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December 2, 2022

“Ode to the Wild Daffodil,” Poetry by Birch Saperstein

“Ode to the Wild Daffodil,” Poetry by Birch Saperstein

Ode to the Wild Daffodil  After Ross Gay  Come, rise, my friends!  The season has shown  her fertile belly, turned  her deep skin, and now a new portion  is facing the sun!  Come, join me!  Our time growing underground  has come to an end, face  the world with me!  Open your faces to the bees  and butterflies and hummingbirds  and gnats and let them sing  you everywhere! I know  you’re scared, terrified  to stick your stems out  into the air, terrified of frost  and collapse and wind  and rabbits and I know  there’s nothing I can do  to change or quell that which you fear.  But I know, no,  I promise, that we’ll rise  together, into a new season. ** Clippers My heart is a pair of hedge clippers wielded by a crow who simply…

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November 22, 2022

Nina Kossman Poetry

Nina Kossman Poetry

The Tale of Tzarina Alyonushka and Her Brother Ivanushka (a free-verse version of a well-known Russian fairy tale) “I warned my brother not to drink from the lake. I warned him. But, at that age, do they listen? He drank from it. And of course his quick arms and legs became goat limbs, his blond curls became white fleece. –Ivanushka! Beware, kid brother, of the witch and her knives, her pots full of water. Her greed fills them up. Her jealousy heats them. She is the Queen now. She wears my face. She stole my figure, and I– I worked so hard at it! But who can hear my protests? My voice hardly reaches you from these stinky depths. What does she want with us? Ah, my husband, the Tzar. Does she hold his hands…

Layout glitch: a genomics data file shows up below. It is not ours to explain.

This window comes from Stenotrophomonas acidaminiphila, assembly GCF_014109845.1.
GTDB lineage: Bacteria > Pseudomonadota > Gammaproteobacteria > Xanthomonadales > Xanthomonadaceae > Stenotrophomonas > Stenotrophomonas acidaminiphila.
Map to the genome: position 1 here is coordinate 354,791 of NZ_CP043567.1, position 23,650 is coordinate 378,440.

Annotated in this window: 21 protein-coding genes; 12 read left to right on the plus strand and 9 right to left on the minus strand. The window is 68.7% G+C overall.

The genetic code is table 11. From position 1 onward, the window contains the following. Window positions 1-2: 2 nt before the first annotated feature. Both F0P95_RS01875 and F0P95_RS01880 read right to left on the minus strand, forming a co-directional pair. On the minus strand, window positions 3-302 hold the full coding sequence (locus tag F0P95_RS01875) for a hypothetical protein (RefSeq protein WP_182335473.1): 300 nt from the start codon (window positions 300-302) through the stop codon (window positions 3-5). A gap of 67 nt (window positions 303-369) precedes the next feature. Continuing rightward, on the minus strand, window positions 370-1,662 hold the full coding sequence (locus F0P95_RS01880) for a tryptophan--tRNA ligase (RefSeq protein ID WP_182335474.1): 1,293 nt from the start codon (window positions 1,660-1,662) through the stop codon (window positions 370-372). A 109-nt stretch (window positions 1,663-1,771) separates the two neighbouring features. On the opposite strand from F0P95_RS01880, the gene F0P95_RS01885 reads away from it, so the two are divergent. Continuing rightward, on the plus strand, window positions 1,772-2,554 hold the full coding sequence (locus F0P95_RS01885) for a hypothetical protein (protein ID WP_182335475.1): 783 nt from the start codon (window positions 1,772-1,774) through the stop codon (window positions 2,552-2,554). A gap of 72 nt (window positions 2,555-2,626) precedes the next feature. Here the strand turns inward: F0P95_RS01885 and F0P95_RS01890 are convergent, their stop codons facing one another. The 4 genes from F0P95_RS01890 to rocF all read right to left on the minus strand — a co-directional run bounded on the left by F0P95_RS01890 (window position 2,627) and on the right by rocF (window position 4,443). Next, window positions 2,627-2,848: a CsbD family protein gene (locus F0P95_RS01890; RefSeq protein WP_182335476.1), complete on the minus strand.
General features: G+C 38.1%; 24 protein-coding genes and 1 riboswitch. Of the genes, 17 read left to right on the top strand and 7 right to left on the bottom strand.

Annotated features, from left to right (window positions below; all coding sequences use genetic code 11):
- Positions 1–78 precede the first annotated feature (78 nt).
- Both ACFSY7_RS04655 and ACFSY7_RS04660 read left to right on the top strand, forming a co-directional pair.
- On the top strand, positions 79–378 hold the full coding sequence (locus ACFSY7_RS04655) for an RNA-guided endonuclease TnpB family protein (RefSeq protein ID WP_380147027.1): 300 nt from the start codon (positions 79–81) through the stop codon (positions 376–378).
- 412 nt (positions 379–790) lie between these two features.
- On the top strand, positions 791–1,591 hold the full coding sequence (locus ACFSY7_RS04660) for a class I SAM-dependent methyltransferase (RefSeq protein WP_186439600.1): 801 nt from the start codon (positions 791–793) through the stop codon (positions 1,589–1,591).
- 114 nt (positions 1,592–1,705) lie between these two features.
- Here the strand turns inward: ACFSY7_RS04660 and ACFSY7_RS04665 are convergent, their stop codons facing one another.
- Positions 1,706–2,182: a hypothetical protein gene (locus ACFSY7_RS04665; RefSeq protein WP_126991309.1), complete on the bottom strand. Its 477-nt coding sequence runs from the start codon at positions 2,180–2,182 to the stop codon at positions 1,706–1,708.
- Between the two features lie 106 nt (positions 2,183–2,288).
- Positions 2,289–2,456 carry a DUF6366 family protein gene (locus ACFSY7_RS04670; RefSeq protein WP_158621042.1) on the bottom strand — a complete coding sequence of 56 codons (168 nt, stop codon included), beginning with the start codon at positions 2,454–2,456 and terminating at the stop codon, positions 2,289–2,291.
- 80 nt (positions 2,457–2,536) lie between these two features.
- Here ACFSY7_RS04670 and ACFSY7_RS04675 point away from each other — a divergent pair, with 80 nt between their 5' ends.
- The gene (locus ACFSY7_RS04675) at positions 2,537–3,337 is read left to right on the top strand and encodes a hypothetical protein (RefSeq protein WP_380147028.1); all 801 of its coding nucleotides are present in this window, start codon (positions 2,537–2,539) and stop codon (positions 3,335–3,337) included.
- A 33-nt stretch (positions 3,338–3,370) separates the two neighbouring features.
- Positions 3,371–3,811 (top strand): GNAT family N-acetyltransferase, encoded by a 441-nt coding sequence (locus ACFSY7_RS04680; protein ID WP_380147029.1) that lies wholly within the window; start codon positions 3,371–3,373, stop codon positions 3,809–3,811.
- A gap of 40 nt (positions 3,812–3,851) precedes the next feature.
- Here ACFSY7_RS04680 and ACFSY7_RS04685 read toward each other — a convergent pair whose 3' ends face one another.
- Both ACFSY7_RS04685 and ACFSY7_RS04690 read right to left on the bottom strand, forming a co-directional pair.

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September 22, 2022

“The Day I Thought I Would Die, ” by Mini Babu

“The Day I Thought I Would Die, ” by Mini Babu